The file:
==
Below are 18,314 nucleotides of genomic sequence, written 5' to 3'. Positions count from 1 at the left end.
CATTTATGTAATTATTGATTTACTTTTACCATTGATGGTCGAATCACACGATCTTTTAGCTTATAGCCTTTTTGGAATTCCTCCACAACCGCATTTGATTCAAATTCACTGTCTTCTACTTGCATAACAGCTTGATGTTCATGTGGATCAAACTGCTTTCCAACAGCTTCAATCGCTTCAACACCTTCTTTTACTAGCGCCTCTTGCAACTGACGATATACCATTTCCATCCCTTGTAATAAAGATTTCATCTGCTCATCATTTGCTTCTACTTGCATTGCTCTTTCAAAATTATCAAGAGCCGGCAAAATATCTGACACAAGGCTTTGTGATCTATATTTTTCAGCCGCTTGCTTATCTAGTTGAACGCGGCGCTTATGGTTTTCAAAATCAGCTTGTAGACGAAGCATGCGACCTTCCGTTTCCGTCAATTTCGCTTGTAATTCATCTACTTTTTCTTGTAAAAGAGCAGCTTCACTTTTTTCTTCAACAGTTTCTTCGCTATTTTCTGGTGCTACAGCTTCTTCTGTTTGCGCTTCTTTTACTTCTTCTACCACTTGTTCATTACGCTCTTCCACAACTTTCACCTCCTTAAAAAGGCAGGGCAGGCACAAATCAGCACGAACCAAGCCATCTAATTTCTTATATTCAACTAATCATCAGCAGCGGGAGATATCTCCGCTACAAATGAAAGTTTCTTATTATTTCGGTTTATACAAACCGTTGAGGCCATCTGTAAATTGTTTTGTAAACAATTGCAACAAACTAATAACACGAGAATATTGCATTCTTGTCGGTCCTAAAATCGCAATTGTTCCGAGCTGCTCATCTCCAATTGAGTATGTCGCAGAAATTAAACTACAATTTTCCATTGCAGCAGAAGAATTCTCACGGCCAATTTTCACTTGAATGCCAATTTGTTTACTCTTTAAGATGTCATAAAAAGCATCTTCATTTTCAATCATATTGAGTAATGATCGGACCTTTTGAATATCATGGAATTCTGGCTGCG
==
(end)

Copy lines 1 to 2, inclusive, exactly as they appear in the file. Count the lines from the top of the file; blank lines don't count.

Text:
Below are 18,314 nucleotides of genomic sequence, written 5' to 3'. Positions count from 1 at the left end.
CATTTATGTAATTATTGATTTACTTTTACCATTGATGGTCGAATCACACGATCTTTTAGCTTATAGCCTTTTTGGAATTCCTCCACAACCGCATTTGATTCAAATTCACTGTCTTCTACTTGCATAACAGCTTGATGTTCATGTGGATCAAACTGCTTTCCAACAGCTTCAATCGCTTCAACACCTTCTTTTACTAGCGCCTCTTGCAACTGACGATATACCATTTCCATCCCTTGTAATAAAGATTTCATCTGCTCATCATTTGCTTCTACTTGCATTGCTCTTTCAAAATTATCAAGAGCCGGCAAAATATCTGACACAAGGCTTTGTGATCTATATTTTTCAGCCGCTTGCTTATCTAGTTGAACGCGGCGCTTATGGTTTTCAAAATCAGCTTGTAGACGAAGCATGCGACCTTCCGTTTCCGTCAATTTCGCTTGTAATTCATCTACTTTTTCTTGTAAAAGAGCAGCTTCACTTTTTTCTTCAACAGTTTCTTCGCTATTTTCTGGTGCTACAGCTTCTTCTGTTTGCGCTTCTTTTACTTCTTCTACCACTTGTTCATTACGCTCTTCCACAACTTTCACCTCCTTAAAAAGGCAGGGCAGGCACAAATCAGCACGAACCAAGCCATCTAATTTCTTATATTCAACTAATCATCAGCAGCGGGAGATATCTCCGCTACAAATGAAAGTTTCTTATTATTTCGGTTTATACAAACCGTTGAGGCCATCTGTAAATTGTTTTGTAAACAATTGCAACAAACTAATAACACGAGAATATTGCATTCTTGTCGGTCCTAAAATCGCAATTGTTCCGAGCTGCTCATCTCCAATTGAGTATGTCGCAGAAATTAAACTACAATTTTCCATTGCAGCAGAAGAATTCTCACGGCCAATTTTCACTTGAATGCCAATTTGTTTACTCTTTAAGATGTCATAAAAAGCATCTTCATTTTCAATCATATTGAGTAATGATCGGACCTTTTGAATATCATGGAATTCTGGCTGCG